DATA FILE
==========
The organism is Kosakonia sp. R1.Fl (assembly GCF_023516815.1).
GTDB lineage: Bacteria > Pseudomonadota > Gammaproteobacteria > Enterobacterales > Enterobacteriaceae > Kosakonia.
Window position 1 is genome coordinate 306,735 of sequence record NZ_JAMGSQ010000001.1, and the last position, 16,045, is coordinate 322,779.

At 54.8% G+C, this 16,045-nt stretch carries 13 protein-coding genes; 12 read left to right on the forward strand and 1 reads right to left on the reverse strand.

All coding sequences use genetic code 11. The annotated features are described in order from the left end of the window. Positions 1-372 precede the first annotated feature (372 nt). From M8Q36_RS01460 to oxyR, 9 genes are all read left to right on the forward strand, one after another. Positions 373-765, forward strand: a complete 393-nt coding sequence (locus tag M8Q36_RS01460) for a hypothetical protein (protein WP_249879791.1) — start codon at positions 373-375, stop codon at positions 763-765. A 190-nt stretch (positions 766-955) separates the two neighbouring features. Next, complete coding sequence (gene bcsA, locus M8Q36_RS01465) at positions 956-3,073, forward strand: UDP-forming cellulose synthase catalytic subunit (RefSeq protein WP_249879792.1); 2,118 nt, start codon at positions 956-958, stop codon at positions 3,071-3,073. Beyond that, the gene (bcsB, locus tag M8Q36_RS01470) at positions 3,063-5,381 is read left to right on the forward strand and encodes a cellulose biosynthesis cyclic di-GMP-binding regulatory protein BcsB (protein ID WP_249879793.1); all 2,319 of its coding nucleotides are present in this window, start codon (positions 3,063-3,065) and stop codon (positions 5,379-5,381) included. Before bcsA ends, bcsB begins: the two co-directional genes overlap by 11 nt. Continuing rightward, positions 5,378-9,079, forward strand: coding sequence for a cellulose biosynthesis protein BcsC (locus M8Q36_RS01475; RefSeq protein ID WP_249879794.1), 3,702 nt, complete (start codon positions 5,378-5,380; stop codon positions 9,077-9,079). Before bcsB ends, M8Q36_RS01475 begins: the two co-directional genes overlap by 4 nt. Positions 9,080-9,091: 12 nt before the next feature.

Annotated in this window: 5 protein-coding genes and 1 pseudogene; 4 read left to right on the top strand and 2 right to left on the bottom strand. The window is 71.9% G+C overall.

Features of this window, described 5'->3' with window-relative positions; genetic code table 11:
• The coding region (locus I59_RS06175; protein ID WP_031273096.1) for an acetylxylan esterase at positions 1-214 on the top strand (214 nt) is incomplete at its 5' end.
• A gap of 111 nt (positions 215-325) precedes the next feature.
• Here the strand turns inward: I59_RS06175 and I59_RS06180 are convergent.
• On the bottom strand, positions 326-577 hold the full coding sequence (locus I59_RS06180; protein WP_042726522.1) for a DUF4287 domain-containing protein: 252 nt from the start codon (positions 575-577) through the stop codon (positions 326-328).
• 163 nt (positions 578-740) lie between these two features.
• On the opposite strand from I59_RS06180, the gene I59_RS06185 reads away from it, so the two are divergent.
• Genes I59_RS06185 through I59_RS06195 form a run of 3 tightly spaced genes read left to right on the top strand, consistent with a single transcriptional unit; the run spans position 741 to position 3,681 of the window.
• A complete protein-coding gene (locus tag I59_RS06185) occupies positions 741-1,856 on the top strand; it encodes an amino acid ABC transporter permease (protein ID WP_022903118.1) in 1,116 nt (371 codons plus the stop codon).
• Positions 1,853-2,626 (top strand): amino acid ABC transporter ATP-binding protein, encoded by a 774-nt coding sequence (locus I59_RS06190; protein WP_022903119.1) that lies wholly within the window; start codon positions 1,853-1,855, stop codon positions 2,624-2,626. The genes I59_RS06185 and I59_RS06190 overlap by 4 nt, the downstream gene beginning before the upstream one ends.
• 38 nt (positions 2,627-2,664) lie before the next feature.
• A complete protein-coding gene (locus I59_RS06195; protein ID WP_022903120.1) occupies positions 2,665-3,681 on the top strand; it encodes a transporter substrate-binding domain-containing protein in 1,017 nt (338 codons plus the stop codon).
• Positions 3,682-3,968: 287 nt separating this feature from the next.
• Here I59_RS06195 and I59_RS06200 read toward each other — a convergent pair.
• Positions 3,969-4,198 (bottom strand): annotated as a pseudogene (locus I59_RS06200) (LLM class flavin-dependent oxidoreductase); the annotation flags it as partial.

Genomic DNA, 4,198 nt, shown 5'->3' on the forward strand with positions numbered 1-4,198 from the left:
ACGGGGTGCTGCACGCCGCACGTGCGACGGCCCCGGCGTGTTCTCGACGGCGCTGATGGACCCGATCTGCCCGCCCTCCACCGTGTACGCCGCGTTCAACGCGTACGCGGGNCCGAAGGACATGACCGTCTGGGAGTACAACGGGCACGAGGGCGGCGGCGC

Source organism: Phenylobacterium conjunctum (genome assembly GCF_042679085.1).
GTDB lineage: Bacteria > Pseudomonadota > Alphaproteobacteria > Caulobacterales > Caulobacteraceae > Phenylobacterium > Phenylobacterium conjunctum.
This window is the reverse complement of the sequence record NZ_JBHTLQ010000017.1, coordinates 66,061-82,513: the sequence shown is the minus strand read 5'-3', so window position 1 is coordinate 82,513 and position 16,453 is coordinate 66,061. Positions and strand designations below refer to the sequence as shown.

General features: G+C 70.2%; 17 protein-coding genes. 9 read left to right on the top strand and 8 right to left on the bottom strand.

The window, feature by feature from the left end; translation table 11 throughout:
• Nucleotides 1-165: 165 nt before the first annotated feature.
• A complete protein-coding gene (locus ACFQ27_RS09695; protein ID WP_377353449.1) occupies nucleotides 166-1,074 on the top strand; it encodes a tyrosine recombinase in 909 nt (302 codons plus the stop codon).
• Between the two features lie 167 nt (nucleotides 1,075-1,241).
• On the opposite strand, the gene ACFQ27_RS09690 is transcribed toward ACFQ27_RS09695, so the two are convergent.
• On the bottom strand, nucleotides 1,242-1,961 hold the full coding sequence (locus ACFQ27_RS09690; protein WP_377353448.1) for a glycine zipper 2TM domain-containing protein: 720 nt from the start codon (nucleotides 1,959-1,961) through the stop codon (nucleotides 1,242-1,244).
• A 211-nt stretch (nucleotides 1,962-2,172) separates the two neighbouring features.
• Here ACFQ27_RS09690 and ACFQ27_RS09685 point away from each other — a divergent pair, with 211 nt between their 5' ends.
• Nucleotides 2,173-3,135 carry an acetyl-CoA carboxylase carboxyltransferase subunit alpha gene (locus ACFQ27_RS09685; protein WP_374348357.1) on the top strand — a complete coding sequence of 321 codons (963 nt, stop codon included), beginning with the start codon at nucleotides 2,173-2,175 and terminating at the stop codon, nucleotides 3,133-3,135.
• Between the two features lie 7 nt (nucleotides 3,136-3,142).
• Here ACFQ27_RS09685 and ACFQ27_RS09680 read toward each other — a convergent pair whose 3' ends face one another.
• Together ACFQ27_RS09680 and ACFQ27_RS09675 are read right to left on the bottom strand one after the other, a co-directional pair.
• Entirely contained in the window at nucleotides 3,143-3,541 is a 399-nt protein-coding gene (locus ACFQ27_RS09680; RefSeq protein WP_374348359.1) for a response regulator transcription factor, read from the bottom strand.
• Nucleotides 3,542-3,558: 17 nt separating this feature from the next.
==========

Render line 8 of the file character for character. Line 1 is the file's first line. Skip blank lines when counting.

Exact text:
• The coding region (locus I59_RS06175; protein ID WP_031273096.1) for an acetylxylan esterase at positions 1-214 on the top strand (214 nt) is incomplete at its 5' end.